Select Committee on Health Written Evidence


Memorandum by New Opportunities Fund (PC 23)


  1.  The Community Fund distributes money from the National Lottery to projects across the United Kingdom to help meet the needs of those at greatest disadvantage in society and to improve the quality of life in communities. To date, the Community Fund has distributed £2.6 billion to 56,000 charities and community groups across the United Kingdom. Funding is restricted to the voluntary and community sector.

  2.  The Community Fund has funded a significant number of projects concerned with palliative care, particularly hospices. While the Fund does not support work which is the responsibility of the NHS, we have consistently funded other aspects of hospice work, including capital projects, education, hospice volunteers, bereavement counselling and respite care, provided by the voluntary sector. These projects have built on the central role of the voluntary sector and volunteers in the provision of palliative care, both in terms of day-to-day hospice management and in wider outreach work.

  3.  Since 1995, the Community Fund has made 119 grants totalling more than £29 million to hospices and related programmes. Examples of some of the projects funded are given in Annex A.


  4.  The New Opportunities Fund delivers programmes to support education, health and environment initiatives across the UK. Since the Fund's inception in 1999, we have committed over £3.5 billion to these areas.

  5.  The Fund's health programmes are very diverse and cover prevention, detection, treatment and care services across a range of areas including palliative care. Details of the Fund's palliative care programmes are set out below, including an explanation of how they are targeted and what findings our evaluations have made. Also included are two case studies at Annex B.

The adult programme

  6.  The £22 million adults programme was targeted at areas of the country with the highest palliative care need. Awards have been made to 55 multi professional teams to enable them to care for people in their homes. These teams offer therapeutic, nursing and emotional support and some also make use of complementary therapies. A number of these projects will also be extending the availability of care for longer periods of the day.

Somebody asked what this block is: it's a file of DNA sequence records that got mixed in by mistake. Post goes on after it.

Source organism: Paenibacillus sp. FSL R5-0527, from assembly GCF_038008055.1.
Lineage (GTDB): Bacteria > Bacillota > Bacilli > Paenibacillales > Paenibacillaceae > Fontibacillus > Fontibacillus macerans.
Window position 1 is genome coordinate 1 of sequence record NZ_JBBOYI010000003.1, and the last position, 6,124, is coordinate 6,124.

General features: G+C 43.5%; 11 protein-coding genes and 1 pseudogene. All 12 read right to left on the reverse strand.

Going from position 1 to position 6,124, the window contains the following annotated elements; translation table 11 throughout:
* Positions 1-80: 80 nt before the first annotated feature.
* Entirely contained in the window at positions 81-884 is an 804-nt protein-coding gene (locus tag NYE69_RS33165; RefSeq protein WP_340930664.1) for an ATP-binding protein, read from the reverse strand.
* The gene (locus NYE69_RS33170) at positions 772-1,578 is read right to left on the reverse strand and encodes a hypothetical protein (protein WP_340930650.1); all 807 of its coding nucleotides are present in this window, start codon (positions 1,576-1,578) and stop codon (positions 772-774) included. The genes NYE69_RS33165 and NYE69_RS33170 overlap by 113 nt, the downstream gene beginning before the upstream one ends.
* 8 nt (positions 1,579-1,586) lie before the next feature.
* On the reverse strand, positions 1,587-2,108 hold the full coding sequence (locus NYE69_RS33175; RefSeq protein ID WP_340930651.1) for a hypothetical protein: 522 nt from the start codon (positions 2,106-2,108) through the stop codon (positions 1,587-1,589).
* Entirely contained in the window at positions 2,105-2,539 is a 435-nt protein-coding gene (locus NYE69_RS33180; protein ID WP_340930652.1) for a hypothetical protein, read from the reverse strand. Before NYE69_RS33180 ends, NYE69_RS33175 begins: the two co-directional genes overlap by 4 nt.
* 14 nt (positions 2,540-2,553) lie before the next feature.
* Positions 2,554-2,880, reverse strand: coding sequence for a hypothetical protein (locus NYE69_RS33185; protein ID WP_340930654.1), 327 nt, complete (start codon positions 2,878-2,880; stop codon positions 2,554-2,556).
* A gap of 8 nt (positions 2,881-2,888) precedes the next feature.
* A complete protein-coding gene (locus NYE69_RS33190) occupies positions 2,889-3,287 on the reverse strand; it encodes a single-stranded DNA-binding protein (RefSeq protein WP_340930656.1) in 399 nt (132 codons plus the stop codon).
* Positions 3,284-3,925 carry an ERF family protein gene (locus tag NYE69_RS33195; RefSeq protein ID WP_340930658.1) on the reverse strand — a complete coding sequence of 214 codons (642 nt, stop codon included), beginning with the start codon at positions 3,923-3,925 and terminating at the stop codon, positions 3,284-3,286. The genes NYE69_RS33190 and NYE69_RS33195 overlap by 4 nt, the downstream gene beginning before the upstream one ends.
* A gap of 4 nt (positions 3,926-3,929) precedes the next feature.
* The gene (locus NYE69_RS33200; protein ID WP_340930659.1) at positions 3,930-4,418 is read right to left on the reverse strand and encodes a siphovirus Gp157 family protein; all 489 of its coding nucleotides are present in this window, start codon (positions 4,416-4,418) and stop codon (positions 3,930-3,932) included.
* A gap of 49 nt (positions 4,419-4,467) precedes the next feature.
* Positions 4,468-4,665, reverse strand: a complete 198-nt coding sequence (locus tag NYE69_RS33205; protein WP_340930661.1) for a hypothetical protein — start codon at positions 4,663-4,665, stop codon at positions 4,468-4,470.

The children's programme

  7.  Seventy awards have been made to home based care teams to enable them to provide a range of services to allow children to be cared for at home. Thirty-nine bereavement teams are helping families who have experienced or will go through the death of a child. Twenty-five children's hospices have benefited from grants that will enable them to sustain or develop their provision. Four-eight million pounds was made available for this programme.

Timetable for the adult and children programmes

  8.   Both programmes were launched in March 2002. The maximum grant length was 36 months with an optional four months lead-in time, so most schemes are expected to be in operation until 2006-07.

Aims and evaluation

  9.  The evaluation of the Fund's palliative care programme began in April 2003, so it is too early to report interim findings. However, the evaluation of the NOF cancer programme is further ahead and, since 95% of adult palliative care services are used by people with cancer and there is some cross-over in home-based service delivery between cancer and palliative care, we consider the early cancer findings to be of relevance to the palliative care programme. Both programmes are aimed at improving access for groups whose uptake of services has hitherto been limited. In line with the Fund's overall mission, the programmes aim to target disadvantaged regions and groups, with particular regard to BME communities' access to cancer services and children's access to palliative care services.